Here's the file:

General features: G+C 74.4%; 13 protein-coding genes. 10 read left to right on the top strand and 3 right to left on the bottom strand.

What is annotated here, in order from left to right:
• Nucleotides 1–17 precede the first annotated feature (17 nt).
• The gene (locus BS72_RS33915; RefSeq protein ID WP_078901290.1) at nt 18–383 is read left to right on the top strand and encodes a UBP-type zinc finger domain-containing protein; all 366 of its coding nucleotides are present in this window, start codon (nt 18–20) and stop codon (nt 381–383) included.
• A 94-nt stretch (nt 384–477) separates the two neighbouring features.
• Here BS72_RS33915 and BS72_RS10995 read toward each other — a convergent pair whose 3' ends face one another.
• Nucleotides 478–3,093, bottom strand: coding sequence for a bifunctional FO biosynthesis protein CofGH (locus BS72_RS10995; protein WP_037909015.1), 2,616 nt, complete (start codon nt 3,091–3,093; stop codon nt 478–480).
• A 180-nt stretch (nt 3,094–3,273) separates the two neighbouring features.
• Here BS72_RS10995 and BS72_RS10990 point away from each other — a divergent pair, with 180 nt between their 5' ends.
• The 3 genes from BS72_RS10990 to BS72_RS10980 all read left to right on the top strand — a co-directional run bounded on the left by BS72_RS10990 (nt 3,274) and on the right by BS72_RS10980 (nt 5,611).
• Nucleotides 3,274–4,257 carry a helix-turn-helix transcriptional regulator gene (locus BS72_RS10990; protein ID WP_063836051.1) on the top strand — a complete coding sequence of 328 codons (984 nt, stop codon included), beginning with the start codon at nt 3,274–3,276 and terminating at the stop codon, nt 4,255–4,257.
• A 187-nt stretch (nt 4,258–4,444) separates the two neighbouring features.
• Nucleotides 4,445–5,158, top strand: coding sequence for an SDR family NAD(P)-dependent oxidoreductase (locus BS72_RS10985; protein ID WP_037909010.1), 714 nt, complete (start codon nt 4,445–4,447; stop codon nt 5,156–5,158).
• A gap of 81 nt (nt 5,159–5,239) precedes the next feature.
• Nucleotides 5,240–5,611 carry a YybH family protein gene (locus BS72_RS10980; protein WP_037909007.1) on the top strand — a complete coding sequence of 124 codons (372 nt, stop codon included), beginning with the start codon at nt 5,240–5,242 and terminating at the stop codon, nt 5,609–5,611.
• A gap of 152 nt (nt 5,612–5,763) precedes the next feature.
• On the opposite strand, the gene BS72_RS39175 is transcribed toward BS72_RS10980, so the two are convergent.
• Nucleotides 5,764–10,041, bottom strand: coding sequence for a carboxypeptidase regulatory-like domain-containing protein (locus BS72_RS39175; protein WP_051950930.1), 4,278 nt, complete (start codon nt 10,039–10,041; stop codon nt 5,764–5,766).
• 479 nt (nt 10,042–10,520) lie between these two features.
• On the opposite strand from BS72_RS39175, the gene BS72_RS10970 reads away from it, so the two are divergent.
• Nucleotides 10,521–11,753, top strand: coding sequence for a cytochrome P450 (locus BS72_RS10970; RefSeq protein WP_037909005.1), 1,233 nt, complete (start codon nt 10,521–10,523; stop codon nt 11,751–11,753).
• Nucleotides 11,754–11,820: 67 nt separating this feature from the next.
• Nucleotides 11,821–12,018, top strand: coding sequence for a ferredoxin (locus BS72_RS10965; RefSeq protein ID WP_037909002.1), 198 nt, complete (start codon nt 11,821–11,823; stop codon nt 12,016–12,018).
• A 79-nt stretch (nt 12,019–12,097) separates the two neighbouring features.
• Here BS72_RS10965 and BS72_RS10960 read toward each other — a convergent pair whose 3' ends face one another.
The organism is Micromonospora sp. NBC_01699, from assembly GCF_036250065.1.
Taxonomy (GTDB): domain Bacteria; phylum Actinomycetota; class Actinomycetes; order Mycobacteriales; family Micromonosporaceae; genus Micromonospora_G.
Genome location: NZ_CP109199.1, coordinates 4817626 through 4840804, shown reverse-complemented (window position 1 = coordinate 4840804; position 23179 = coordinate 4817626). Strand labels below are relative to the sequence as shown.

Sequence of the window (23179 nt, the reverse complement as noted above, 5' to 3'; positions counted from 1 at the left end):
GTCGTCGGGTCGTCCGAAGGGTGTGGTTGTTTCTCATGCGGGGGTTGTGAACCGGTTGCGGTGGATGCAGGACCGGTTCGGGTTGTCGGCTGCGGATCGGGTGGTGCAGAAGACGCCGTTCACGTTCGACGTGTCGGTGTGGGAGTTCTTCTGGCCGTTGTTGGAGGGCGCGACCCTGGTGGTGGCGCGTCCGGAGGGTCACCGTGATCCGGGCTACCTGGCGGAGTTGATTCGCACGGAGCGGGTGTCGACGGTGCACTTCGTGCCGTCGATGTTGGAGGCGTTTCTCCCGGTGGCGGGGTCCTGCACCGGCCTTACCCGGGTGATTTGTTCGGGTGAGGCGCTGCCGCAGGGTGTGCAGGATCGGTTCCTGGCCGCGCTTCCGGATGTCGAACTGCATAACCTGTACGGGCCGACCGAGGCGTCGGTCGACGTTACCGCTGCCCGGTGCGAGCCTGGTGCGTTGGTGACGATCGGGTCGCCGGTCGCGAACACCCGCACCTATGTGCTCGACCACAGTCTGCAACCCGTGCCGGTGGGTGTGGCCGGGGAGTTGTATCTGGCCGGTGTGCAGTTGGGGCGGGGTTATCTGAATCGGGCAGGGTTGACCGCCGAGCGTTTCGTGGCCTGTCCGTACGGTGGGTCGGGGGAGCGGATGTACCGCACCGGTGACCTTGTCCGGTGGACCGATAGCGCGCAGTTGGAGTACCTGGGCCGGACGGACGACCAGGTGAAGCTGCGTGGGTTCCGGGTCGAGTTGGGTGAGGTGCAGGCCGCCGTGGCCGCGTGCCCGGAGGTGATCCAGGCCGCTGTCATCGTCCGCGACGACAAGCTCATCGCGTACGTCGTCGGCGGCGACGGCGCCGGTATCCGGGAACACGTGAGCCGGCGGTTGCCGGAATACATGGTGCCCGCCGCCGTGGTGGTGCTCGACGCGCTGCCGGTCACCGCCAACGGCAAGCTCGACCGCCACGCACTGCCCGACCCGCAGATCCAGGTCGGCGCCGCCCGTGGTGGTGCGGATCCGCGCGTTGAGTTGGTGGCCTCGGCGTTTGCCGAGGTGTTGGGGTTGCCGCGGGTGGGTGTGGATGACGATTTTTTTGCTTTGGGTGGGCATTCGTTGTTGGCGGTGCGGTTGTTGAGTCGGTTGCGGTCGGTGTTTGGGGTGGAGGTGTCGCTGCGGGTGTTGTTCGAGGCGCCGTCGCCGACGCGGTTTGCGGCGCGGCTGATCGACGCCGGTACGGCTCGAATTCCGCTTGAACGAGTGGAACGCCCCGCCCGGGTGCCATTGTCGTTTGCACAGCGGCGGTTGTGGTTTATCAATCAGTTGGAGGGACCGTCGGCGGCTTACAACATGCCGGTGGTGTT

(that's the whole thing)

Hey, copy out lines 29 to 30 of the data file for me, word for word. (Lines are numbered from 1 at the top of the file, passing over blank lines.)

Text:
Sequence of the window (23179 nt, the reverse complement as noted above, 5' to 3'; positions counted from 1 at the left end):
GTCGTCGGGTCGTCCGAAGGGTGTGGTTGTTTCTCATGCGGGGGTTGTGAACCGGTTGCGGTGGATGCAGGACCGGTTCGGGTTGTCGGCTGCGGATCGGGTGGTGCAGAAGACGCCGTTCACGTTCGACGTGTCGGTGTGGGAGTTCTTCTGGCCGTTGTTGGAGGGCGCGACCCTGGTGGTGGCGCGTCCGGAGGGTCACCGTGATCCGGGCTACCTGGCGGAGTTGATTCGCACGGAGCGGGTGTCGACGGTGCACTTCGTGCCGTCGATGTTGGAGGCGTTTCTCCCGGTGGCGGGGTCCTGCACCGGCCTTACCCGGGTGATTTGTTCGGGTGAGGCGCTGCCGCAGGGTGTGCAGGATCGGTTCCTGGCCGCGCTTCCGGATGTCGAACTGCATAACCTGTACGGGCCGACCGAGGCGTCGGTCGACGTTACCGCTGCCCGGTGCGAGCCTGGTGCGTTGGTGACGATCGGGTCGCCGGTCGCGAACACCCGCACCTATGTGCTCGACCACAGTCTGCAACCCGTGCCGGTGGGTGTGGCCGGGGAGTTGTATCTGGCCGGTGTGCAGTTGGGGCGGGGTTATCTGAATCGGGCAGGGTTGACCGCCGAGCGTTTCGTGGCCTGTCCGTACGGTGGGTCGGGGGAGCGGATGTACCGCACCGGTGACCTTGTCCGGTGGACCGATAGCGCGCAGTTGGAGTACCTGGGCCGGACGGACGACCAGGTGAAGCTGCGTGGGTTCCGGGTCGAGTTGGGTGAGGTGCAGGCCGCCGTGGCCGCGTGCCCGGAGGTGATCCAGGCCGCTGTCATCGTCCGCGACGACAAGCTCATCGCGTACGTCGTCGGCGGCGACGGCGCCGGTATCCGGGAACACGTGAGCCGGCGGTTGCCGGAATACATGGTGCCCGCCGCCGTGGTGGTGCTCGACGCGCTGCCGGTCACCGCCAACGGCAAGCTCGACCGCCACGCACTGCCCGACCCGCAGATCCAGGTCGGCGCCGCCCGTGGTGGTGCGGATCCGCGCGTTGAGTTGGTGGCCTCGGCGTTTGCCGAGGTGTTGGGGTTGCCGCGGGTGGGTGTGGATGACGATTTTTTTGCTTTGGGTGGGCATTCGTTGTTGGCGGTGCGGTTGTTGAGTCGGTTGCGGTCGGTGTTTGGGGTGGAGGTGTCGCTGCGGGTGTTGTTCGAGGCGCCGTCGCCGACGCGGTTTGCGGCGCGGCTGATCGACGCCGGTACGGCTCGAATTCCGCTTGAACGAGTGGAACGCCCCGCCCGGGTGCCATTGTCGTTTGCACAGCGGCGGTTGTGGTTTATCAATCAGTTGGAGGGACCGTCGGCGGCTTACAACATGCCGGTGGTGTT